We may go back home, back to godhead; to Sakhi Dham, by understanding properly and application of devotional service that demands in order to realise that understanding the knowledge. Without knowledge we would not be able to understand properly how the Supreme Personality of Godhead as the Absolute Truth personified descends.

We cannot see Him (Bhagavad-gita 7.25). Knowing is one thing, seeing is another. And if seeing is another thing, then entering into the intricate Lilas is completely out of the world, and out of question (even). In Bhagavad-gita Krishna explains this bhaktya mam abhijanati, yavan yas casmi tattvatah, tato mam tattvato jnatva, visate tad-anantaram, (18.55), "Only by undivided devotional service can I be known as I am".

Bhakti is not an ordinary thing. In Ramayan we will find bhakti (Padma Purana, Sata-nama-stotra of Lord Ramacandra 8, quoted in Caitanya-caritamrta Madhya 9.29). In other Puranas denoted to the other demigods we will not find bhakti (Bhagavad-gita 7.22-23).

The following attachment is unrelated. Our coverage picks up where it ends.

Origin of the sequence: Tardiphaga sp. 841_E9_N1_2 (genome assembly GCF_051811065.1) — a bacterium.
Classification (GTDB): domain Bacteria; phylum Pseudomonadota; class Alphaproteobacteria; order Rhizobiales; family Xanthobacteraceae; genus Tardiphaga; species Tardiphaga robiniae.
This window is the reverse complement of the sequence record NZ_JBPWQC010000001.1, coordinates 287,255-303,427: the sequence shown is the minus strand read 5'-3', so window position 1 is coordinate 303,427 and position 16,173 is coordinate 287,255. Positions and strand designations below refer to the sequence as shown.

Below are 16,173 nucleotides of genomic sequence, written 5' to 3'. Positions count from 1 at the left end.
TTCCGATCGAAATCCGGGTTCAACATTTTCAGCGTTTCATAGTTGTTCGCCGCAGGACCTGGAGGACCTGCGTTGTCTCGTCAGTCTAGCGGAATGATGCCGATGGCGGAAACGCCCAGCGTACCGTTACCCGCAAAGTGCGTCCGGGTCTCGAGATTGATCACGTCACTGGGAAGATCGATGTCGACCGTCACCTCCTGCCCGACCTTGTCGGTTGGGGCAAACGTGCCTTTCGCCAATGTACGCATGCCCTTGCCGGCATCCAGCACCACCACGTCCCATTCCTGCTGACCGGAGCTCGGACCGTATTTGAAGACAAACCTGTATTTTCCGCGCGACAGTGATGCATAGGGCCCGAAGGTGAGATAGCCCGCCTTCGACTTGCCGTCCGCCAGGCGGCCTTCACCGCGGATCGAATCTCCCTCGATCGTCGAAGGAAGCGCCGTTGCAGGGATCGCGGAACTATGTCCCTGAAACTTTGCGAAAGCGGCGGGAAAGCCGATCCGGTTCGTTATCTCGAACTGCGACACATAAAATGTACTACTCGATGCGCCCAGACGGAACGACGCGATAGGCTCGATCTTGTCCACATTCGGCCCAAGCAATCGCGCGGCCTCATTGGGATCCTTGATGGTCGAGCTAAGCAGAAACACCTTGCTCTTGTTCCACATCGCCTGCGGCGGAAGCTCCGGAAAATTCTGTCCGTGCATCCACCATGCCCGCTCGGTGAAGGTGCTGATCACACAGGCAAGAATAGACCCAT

In Ramayan we will find bhakti. In Bhagavad-gita it is a treatise of bhakti. In Srimad Bhagavatam we will find bhakti (Srimad Bhagavatam 1.7.7)

So, today we are trying to understand very important aspect of the Ramayana. And it is not (a) fictitious story or a story like fairy tale understanding or without proper understanding we simply accept blindly, as if it is not applicable in our life. 'Oh, Dasarath Maharaj and others, they were in Treta Yuga, just they were upholding the truth'. But what truth, what is it related to?

And Lord Ramachandra came to uphold the truth, means, he would not, what do they say? 'Pran Jaye Par Vachan Na Jaye. Even though my life is taken away but I will not give up 'Vachan'? Vachan means what? Ordinary Vachan? Can you sacrifice your entire life for some kingdom? Some think, no, that is not correct, 'Ramachandra did not do that way'.

So we should study all these things, very important episodes that are coming. And we have to know them in the relationship of the Absolute Truth (Srimad Bhagavatam 1.5.12).